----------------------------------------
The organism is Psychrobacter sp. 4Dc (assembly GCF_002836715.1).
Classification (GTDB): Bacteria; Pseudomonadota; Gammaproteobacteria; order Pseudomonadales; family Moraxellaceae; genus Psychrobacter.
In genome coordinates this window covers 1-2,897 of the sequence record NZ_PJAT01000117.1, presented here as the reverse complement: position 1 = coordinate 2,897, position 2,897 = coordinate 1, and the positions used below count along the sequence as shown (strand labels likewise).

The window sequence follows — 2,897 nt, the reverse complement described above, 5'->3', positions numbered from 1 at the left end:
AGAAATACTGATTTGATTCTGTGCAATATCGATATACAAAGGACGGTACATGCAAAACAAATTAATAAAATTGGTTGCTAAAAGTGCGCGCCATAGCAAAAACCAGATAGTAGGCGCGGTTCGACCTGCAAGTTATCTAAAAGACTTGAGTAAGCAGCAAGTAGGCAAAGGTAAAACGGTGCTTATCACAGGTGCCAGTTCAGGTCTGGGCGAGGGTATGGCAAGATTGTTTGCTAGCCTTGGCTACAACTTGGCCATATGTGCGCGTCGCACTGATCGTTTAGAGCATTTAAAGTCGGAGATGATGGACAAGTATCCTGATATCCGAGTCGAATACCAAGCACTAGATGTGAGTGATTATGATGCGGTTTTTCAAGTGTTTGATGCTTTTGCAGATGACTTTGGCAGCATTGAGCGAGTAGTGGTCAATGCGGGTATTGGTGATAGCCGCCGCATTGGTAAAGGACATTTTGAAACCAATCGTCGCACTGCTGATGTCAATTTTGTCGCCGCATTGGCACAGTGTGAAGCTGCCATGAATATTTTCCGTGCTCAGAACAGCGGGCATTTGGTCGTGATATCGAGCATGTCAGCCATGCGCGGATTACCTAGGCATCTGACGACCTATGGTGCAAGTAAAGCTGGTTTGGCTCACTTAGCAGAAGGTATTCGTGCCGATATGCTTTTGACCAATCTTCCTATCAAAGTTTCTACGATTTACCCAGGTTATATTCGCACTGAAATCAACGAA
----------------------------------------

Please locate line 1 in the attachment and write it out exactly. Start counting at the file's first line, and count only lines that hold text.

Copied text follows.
The organism is Psychrobacter sp. 4Dc (assembly GCF_002836715.1).